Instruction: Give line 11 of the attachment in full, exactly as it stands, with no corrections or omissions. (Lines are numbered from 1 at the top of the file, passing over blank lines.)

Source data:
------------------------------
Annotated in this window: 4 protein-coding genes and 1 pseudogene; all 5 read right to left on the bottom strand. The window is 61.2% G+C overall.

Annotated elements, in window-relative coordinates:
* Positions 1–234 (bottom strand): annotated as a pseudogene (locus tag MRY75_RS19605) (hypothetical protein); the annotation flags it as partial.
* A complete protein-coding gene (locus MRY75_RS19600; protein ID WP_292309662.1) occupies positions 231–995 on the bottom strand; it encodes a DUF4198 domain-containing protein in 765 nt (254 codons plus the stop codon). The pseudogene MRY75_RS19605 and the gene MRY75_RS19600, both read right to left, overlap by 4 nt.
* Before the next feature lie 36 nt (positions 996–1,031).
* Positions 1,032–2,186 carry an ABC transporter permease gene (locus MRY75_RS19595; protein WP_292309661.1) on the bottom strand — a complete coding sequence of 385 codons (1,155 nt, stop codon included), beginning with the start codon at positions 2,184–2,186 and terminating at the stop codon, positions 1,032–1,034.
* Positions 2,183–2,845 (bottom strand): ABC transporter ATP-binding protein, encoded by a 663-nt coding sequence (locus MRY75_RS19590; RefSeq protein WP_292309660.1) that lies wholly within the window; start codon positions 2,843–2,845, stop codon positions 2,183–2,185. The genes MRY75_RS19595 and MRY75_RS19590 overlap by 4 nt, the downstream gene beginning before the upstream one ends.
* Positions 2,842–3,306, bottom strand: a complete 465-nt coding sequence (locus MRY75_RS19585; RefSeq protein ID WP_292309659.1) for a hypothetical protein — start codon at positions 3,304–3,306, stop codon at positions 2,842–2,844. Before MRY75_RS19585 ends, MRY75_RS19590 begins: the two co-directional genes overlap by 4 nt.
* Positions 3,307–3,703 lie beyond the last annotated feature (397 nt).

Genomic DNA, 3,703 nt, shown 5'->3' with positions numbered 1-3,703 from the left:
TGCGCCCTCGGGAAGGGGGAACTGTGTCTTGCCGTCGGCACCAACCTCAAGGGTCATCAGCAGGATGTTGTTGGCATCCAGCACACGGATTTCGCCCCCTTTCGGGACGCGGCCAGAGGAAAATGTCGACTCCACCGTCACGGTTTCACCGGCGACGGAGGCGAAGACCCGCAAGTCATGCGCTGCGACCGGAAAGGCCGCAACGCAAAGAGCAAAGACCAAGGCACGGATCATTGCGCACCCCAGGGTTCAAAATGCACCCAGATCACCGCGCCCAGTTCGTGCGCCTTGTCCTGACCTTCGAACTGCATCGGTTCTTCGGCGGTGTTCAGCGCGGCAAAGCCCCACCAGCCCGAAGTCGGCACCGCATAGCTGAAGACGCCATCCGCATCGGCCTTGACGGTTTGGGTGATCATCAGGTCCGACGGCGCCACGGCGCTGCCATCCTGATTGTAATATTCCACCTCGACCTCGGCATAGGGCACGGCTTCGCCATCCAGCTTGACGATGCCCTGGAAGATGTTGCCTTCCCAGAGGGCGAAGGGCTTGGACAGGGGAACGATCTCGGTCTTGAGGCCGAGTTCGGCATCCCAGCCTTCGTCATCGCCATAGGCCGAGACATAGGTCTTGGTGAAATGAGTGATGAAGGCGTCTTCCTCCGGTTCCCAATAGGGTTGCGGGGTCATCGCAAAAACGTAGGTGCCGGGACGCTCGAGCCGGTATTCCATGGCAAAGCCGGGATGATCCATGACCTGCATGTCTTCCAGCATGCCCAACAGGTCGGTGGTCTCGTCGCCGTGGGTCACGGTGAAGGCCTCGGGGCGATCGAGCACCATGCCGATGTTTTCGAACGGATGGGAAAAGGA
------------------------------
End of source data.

TGCGCCCTCGGGAAGGGGGAACTGTGTCTTGCCGTCGGCACCAACCTCAAGGGTCATCAGCAGGATGTTGTTGGCATCCAGCACACGGATTTCGCCCCCTTTCGGGACGCGGCCAGAGGAAAATGTCGACTCCACCGTCACGGTTTCACCGGCGACGGAGGCGAAGACCCGCAAGTCATGCGCTGCGACCGGAAAGGCCGCAACGCAAAGAGCAAAGACCAAGGCACGGATCATTGCGCACCCCAGGGTTCAAAATGCACCCAGATCACCGCGCCCAGTTCGTGCGCCTTGTCCTGACCTTCGAACTGCATCGGTTCTTCGGCGGTGTTCAGCGCGGCAAAGCCCCACCAGCCCGAAGTCGGCACCGCATAGCTGAAGACGCCATCCGCATCGGCCTTGACGGTTTGGGTGATCATCAGGTCCGACGGCGCCACGGCGCTGCCATCCTGATTGTAATATTCCACCTCGACCTCGGCATAGGGCACGGCTTCGCCATCCAGCTTGACGATGCCCTGGAAGATGTTGCCTTCCCAGAGGGCGAAGGGCTTGGACAGGGGAACGATCTCGGTCTTGAGGCCGAGTTCGGCATCCCAGCCTTCGTCATCGCCATAGGCCGAGACATAGGTCTTGGTGAAATGAGTGATGAAGGCGTCTTCCTCCGGTTCCCAATAGGGTTGCGGGGTCATCGCAAAAACGTAGGTGCCGGGACGCTCGAGCCGGTATTCCATGGCAAAGCCGGGATGATCCATGACCTGCATGTCTTCCAGCATGCCCAACAGGTCGGTGGTCTCGTCGCCGTGGGTCACGGTGAAGGCCTCGGGGCGATCGAGCACCATGCCGATGTTTTCGAACGGATGGGAAAAGGA